Tuesday, 13 August 2013

Business Process Architecture in the Scaled Agile Framework (SAFe Framework) and where is Six Sigma and Lean ?

I read one of the Guidance Articles on the Safe framework website yesterday that describes Seven Principals of Agile Architecture that have proven to be effective in re-legitimizing the role of architecture, and by implication the System and Enterprise Architect in Agile at scale: Principles of Agile Architecture

Following on from that, by chance I ended up having a coffee with a Six Sigma Expert from our BPI team and we talked around the subject.  Strangely we spent the first few minutes trying to find a common point of reference as whenever I mentioned Enterprise Architect he had visions of a Business Process Architect, and I meant and Enterprise Solution Architect.

Once we got over that hurdle we came to the conclusion that actually, the concepts of intentional architecture and emerging architecture in the business process space seem to be somewhat overlooked or underplayed in the SAFe framework (current version 2.5) and that ultimately the work of the business analysts in requirements capture and backlog creation seem somehow to be anticipated to fill this gap.  I am not convinced; and the more time I spend looking at Lean and Six Sigma I think there is a chapter yet to be written in the SAFe framework to cater for this.

I will try and get hold of Dean Leffingwell or his colleagues and see if there is some collaborative work that can be done in this space (unless of course its already in hand) as I think there is an opportunity here to really tie the Business Process Architecture to the Solution Architecture within the Framework.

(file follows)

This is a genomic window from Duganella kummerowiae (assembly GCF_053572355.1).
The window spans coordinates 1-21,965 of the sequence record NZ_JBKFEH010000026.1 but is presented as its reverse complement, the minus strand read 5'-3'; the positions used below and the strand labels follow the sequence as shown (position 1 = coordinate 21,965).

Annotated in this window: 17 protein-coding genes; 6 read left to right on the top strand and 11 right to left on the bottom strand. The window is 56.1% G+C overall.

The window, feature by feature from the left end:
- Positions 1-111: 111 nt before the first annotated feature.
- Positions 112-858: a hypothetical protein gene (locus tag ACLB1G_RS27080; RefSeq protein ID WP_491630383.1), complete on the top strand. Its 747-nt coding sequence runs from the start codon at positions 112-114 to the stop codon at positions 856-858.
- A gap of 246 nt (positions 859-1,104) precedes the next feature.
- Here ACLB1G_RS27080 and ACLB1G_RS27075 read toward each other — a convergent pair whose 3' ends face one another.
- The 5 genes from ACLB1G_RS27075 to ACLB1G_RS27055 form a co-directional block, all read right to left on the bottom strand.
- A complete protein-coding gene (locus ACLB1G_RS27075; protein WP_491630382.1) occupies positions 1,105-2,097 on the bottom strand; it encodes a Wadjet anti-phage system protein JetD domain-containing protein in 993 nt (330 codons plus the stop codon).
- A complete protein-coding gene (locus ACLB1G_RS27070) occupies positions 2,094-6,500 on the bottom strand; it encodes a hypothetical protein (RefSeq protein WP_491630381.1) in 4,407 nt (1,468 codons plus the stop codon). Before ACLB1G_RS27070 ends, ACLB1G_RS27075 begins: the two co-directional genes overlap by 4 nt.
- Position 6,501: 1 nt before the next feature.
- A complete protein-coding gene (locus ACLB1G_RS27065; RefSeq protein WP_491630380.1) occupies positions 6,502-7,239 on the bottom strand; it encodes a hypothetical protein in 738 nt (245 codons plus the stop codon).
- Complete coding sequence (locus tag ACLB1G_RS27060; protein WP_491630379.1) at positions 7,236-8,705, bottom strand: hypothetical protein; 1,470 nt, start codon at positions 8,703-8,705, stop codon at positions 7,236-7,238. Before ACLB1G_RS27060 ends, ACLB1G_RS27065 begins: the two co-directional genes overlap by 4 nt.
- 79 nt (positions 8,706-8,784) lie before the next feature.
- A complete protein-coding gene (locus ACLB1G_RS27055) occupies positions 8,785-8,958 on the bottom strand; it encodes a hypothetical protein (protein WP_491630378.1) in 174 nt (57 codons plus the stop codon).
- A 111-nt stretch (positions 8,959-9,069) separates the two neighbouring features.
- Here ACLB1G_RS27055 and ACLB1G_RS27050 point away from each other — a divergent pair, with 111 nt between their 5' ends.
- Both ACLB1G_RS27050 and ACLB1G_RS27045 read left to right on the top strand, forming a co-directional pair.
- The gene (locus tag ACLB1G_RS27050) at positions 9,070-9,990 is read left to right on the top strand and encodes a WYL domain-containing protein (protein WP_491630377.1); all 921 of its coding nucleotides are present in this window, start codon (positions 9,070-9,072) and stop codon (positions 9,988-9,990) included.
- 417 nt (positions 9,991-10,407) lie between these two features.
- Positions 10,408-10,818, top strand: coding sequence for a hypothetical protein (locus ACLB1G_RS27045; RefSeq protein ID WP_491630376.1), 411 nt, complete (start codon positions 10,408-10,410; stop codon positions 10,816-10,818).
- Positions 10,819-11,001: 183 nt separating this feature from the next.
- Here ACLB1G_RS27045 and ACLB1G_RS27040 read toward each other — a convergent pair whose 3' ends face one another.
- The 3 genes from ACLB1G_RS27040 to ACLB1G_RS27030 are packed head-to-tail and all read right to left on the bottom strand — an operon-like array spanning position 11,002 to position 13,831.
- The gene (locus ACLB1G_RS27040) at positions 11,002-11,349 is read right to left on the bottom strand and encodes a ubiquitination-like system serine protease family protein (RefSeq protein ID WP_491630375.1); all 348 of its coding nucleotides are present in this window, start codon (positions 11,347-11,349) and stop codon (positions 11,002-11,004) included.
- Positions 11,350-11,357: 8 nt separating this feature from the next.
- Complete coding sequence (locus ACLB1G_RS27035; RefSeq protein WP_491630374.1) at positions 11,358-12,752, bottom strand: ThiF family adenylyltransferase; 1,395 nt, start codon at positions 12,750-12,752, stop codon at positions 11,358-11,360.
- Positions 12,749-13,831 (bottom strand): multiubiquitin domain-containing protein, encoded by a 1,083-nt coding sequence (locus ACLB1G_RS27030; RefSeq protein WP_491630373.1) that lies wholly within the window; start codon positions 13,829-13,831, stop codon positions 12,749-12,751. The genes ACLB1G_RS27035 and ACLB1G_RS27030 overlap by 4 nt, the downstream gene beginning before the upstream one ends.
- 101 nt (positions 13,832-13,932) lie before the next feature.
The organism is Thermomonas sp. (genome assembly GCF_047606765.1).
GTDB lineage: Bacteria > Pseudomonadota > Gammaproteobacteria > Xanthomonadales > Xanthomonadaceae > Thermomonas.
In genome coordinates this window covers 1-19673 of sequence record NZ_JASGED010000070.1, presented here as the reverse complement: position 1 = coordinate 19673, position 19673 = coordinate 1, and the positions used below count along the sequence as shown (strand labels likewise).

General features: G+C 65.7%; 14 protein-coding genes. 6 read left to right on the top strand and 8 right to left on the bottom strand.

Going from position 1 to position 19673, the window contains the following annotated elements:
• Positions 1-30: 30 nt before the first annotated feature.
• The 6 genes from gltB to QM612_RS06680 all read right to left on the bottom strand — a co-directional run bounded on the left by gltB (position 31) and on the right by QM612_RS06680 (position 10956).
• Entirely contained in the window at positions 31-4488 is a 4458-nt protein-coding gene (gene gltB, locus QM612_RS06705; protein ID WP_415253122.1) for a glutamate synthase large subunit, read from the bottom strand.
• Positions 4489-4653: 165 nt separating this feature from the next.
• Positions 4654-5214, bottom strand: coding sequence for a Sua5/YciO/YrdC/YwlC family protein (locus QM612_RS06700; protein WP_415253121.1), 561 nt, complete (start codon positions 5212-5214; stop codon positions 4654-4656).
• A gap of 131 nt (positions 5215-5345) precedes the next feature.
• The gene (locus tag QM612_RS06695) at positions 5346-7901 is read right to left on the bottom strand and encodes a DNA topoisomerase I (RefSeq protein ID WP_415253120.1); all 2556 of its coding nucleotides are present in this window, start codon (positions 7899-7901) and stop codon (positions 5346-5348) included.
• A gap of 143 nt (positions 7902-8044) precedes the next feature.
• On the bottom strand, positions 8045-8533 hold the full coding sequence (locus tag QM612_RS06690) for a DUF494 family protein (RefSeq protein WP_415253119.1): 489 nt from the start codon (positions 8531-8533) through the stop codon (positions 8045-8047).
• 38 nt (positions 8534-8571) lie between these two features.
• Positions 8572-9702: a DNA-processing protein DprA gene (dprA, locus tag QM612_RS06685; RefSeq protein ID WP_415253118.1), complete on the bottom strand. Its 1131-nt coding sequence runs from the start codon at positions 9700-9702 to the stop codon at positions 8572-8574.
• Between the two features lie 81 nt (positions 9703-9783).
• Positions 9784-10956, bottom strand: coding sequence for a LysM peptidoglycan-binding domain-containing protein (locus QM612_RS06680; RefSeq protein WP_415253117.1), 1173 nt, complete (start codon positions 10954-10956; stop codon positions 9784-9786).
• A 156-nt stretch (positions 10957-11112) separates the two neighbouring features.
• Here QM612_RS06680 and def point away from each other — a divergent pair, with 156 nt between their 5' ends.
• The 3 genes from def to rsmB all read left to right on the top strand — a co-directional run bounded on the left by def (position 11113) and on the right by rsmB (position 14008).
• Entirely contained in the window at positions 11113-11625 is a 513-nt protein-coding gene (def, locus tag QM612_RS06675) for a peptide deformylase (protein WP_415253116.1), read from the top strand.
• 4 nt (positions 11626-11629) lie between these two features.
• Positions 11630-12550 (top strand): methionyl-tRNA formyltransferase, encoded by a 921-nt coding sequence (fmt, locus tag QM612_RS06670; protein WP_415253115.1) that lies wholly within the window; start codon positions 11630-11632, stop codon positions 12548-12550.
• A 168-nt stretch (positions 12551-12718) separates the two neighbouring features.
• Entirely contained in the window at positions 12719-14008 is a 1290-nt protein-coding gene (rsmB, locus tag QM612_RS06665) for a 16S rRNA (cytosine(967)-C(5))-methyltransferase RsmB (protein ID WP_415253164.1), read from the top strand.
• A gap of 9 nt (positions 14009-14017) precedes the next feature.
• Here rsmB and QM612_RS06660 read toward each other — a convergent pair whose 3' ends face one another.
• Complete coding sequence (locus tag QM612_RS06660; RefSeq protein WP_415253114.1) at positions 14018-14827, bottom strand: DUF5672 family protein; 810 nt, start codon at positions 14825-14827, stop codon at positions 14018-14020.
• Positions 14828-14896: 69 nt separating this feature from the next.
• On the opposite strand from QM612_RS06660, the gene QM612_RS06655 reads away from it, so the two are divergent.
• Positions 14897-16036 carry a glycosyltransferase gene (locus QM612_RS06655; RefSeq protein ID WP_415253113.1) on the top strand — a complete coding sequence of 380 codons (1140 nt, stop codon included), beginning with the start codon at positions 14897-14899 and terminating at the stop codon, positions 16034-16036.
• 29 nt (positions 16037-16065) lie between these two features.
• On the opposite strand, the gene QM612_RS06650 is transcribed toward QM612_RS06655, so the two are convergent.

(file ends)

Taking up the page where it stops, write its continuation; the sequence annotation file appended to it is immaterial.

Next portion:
Thursday, 27 June 2013

Agile SAFe Framework - Agile Release Train Planning (ART) number 2. Largest in the UK (again)

Today was the end of the second Release Train Planning event to mark the start of the next 3 months worth of development within the Business.  This time we had two hundred and seventy people on the go, so seventy up on last time. still the biggest in the UK from all we are told.

This time round it was a bit slicker in the execution, with some truly excellent contributions at the start to give some context and to re-cap on the success and challenges of the last 3 months plus a bit of humour and a surprise or two along the way to keep spirits up.

I was again facilitating for the two days, this time working with one of the teams on a Supply Chain initiative.  The afternoon of Day 1 saw us reviewing a draft story set with our new product owner which sadly descended into a debate as to whether the story set was actually viable at all.  In the spirit of agile, we broke off and put the developers back into the "heartbeat" processes of the Safe ART and then four of us spent two hours with a whiteboard doing some rough and ready business analysis to get to the bottom of the actual requirement.